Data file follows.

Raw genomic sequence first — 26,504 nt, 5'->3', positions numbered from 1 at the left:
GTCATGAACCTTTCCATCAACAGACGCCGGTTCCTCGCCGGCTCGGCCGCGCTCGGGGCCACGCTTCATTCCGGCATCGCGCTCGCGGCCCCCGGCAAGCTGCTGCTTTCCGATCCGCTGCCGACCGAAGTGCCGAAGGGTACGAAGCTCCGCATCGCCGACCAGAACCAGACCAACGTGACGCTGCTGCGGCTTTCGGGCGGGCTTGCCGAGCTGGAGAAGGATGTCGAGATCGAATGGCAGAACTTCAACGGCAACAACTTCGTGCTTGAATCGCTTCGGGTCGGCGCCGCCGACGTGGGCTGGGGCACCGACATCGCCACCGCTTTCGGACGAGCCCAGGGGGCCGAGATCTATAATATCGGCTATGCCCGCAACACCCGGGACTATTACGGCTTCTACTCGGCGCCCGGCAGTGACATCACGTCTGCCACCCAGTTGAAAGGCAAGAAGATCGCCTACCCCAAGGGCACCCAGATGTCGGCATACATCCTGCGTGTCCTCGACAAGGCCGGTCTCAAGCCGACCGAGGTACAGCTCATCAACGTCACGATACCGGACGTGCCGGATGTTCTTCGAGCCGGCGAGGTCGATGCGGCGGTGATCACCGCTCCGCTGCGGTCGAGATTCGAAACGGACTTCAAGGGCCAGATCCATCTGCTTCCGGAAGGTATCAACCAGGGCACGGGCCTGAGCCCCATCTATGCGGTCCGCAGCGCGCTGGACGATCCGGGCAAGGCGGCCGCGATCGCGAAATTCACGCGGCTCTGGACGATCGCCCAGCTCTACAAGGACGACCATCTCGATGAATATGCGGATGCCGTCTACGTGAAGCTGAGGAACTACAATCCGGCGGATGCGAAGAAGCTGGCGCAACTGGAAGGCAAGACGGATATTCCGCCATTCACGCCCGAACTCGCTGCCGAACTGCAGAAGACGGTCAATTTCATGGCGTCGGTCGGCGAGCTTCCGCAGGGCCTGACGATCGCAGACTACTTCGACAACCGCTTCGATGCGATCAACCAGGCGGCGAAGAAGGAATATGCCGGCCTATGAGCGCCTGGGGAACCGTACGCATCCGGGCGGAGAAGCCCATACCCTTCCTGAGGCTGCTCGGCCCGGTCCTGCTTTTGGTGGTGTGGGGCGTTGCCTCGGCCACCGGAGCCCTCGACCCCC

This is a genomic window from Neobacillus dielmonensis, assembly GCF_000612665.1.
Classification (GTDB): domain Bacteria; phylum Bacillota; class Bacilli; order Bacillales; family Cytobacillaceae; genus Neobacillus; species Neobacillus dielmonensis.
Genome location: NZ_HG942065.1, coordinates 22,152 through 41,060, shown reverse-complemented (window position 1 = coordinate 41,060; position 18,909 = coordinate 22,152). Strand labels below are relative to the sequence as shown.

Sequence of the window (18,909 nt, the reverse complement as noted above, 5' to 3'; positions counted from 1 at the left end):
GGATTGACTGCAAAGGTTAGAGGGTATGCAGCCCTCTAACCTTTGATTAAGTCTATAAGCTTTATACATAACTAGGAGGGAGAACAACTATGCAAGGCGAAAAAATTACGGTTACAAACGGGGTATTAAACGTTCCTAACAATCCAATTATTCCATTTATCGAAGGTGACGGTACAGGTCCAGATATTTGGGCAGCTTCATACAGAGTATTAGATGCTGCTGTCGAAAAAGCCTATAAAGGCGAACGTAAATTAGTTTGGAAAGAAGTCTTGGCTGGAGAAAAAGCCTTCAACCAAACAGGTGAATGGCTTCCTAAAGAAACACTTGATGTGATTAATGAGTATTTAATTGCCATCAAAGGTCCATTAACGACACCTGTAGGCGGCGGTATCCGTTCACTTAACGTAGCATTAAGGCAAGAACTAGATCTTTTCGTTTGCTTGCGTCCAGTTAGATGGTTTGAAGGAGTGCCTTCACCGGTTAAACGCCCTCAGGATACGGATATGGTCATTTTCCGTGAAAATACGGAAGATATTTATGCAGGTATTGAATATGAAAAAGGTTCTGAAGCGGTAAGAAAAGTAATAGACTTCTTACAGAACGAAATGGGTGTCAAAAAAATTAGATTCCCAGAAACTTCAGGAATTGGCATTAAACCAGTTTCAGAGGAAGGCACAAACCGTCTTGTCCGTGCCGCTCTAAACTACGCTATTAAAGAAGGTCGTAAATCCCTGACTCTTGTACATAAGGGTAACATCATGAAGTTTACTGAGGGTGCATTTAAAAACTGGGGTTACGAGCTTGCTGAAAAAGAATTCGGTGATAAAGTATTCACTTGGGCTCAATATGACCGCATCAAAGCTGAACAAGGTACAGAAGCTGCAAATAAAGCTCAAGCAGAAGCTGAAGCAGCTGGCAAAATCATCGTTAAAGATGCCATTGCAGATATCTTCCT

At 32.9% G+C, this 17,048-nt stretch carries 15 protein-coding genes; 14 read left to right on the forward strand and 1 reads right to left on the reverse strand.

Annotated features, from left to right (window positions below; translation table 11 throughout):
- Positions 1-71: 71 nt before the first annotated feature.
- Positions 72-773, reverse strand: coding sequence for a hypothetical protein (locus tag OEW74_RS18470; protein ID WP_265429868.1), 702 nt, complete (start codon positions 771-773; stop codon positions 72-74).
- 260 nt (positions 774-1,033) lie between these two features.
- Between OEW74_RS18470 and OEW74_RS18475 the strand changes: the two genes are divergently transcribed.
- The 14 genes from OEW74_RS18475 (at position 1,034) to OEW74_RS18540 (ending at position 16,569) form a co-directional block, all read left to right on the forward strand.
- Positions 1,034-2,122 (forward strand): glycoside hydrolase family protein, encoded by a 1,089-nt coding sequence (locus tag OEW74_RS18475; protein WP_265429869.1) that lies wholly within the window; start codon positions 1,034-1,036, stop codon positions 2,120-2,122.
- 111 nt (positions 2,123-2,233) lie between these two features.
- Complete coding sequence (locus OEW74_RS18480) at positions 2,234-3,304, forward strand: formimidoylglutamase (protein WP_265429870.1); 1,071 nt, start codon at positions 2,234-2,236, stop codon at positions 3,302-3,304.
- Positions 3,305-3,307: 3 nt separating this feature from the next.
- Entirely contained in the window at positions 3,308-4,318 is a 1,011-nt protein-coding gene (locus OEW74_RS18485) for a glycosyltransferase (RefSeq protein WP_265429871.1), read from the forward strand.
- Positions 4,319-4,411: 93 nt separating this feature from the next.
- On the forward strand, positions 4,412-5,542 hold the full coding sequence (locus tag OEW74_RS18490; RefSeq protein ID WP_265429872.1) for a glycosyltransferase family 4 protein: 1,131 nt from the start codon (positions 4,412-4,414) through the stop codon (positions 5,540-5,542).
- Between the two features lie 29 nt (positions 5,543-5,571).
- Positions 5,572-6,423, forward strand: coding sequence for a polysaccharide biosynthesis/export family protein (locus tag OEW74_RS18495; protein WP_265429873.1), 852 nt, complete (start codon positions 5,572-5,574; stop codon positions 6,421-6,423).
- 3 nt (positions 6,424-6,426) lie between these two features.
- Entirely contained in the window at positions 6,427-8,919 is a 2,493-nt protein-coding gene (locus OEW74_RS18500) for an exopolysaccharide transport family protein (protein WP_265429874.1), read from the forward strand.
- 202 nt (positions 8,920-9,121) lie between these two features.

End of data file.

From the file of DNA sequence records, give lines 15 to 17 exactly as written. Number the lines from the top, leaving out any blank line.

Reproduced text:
- Positions 1,034-2,122 (forward strand): glycoside hydrolase family protein, encoded by a 1,089-nt coding sequence (locus tag OEW74_RS18475; protein WP_265429869.1) that lies wholly within the window; start codon positions 1,034-1,036, stop codon positions 2,120-2,122.
- 111 nt (positions 2,123-2,233) lie between these two features.
- Complete coding sequence (locus OEW74_RS18480) at positions 2,234-3,304, forward strand: formimidoylglutamase (protein WP_265429870.1); 1,071 nt, start codon at positions 2,234-2,236, stop codon at positions 3,302-3,304.